One of the things we learned from the side-material at the back of ‘Wolverine & The X-Men’ was that the two most invariably interesting and charismatic members of the team – Cannonball and Karma – had left Utopia to join Wolverine’s school. And interestingly enough, they just to happen to be the two characters who’d been dropped from the New Mutants title only a few months ago, when Abnett & Lanning first took over the series. Lucky! That means we don’t have to waste pages on them, when we could instead be developing Sunspot, Magma, or Warlock.

No, no that’s exactly what this does not mean, because New Mutants #33 kicks off with a discussion of why Karma has left Utopia, followed shortly afterwards by a scene of Cannonball leaving. And then Nate Grey eats up a few pages. By the time this exceptionally short-feeling issue reaches a climax, only Moonstar has left any kind of impression on the reader. Magma hardly features, Magik is absent, Sunspot kicks a football around and Warlock/Cypher speak binary to each other. Before anything else, this book is a Dani Moonstar book with the New Mutants as supporting players.

New Mutants has recently been suffering from the same problem which plagues X-Men and Astonishing X-Men: it has no purpose. It exists because people buy it, but it offers nothing new to readers. Whilst X-Men Legacy was about Rogue failing to look after the kids; or X-Force was the black-ops team; New Mutants was simply a different group of mutants who just happened to have once been drawn by Bill Sienkiewicz. They have no motive or goal – they’re happy to be where they are, and they laze about all day doing very little of note. At least X-Factor has a vague detective noir tone to the stories. All New Mutants has is one interesting female character and her bunch of dullard friends.

You may be able to tell that New Mutants didn’t make a very favourable impression upon me. Good work. Although the artwork by David Lopez (and inked by his brother) is excellent, dynamic in a Chris Bachalo sort of way but comprehensible in a Diogenes Neves sort of way… this book doesn’t do anything. Abnett and Lanning’s pitch is that the New Mutants solve ‘loose ends’, which means their purpose is basically to wrap up plots that other writers didn’t want to finish. There’s nothing particuarly dynamic about that, especially after a few years of Matt Fraction ‘collecting’ mutantkind on Utopia. The promise of a new guest-star every few months isn’t a solid premise for a book. Just look at Adjectiveless.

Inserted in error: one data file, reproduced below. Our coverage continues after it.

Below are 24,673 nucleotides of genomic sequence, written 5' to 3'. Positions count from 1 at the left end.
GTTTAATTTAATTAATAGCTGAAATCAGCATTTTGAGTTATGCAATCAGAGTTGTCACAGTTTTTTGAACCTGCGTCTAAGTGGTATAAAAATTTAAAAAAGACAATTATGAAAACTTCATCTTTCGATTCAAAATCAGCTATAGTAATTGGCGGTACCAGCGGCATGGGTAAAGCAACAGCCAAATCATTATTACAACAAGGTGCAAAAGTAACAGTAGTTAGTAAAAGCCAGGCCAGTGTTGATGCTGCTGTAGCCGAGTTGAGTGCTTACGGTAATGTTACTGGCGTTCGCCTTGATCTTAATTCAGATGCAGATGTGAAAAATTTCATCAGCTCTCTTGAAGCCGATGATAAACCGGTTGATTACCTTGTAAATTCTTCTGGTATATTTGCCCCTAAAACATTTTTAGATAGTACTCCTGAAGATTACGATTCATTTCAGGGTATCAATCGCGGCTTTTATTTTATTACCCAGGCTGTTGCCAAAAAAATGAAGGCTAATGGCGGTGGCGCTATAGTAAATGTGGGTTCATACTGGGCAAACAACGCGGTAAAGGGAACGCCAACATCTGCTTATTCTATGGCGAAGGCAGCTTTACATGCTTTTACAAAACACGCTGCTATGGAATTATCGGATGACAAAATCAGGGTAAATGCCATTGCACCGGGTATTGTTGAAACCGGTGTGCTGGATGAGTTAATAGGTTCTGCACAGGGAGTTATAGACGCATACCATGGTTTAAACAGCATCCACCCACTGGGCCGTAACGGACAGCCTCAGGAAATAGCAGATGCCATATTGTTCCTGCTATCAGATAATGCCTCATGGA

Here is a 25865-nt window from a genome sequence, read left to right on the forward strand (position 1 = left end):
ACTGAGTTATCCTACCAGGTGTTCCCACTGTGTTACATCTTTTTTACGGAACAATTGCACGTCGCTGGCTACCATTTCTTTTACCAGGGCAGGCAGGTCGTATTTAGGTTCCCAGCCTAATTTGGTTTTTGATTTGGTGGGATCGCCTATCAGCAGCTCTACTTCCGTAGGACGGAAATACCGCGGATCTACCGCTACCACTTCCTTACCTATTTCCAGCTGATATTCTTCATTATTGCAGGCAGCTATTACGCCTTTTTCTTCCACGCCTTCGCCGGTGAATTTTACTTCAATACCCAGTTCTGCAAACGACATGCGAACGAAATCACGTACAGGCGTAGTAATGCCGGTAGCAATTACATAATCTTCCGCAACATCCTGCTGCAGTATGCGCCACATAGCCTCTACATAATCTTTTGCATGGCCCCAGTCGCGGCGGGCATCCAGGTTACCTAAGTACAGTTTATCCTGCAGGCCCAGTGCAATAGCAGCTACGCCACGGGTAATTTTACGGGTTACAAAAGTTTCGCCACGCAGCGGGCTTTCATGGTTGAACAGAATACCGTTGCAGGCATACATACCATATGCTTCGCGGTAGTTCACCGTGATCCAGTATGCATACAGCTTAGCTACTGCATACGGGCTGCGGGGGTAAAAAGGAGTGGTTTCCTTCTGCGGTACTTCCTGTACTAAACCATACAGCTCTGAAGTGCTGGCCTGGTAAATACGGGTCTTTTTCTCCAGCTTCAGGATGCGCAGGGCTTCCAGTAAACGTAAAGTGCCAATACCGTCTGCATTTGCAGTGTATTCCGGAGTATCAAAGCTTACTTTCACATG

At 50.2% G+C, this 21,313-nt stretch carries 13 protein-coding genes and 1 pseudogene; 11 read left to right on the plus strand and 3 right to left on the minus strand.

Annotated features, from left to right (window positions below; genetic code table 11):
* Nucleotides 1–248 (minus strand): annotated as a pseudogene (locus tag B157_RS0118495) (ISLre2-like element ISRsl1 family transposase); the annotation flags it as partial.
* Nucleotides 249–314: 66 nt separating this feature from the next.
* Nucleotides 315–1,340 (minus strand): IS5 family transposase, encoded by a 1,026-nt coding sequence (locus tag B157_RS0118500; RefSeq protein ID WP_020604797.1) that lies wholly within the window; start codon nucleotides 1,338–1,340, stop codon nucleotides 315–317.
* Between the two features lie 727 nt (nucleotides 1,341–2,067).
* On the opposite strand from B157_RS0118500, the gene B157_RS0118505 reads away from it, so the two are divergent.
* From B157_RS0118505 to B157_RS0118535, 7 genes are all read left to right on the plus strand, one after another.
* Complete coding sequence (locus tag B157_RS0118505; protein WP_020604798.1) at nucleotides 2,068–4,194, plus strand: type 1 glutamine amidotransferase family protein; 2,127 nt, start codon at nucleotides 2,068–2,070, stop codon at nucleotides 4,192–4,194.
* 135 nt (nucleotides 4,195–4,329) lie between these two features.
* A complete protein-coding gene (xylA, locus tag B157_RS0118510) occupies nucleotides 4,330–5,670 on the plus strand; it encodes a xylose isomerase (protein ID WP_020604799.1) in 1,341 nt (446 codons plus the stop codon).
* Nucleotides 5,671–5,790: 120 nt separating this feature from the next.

This issue takes the old idea of hiring in a psychiatrist who talks to the New Mutants, and establishing what they think about their lives. This means the writers can literally state what each character is thinking, because they’re being open to the therapist. Peter David did this to memorable effect on X-Factor, years ago, where he managed to reveal a lot about the characters that we didn’t know before. And having only read the first two arcs of this series before giving up, I can confidentally state that there was not one surprising thing revealed in this issue. Only three characters talk to the therapist over the course of this issue, and of those three? Only ONE of them is actually going to remain a cast member. Ugh.

New Mutants is a massive problem for the X-Office. There’s a tremendous amount of nostalgic love for these characters, but there simply isn’t a reason for the book to exist. Not even the presence of Val Staples (whose colours here are, duh, utterly tremendous) is enough to make me want to pick up the next issue. The cover is so dynamic! The story inside is so dull!


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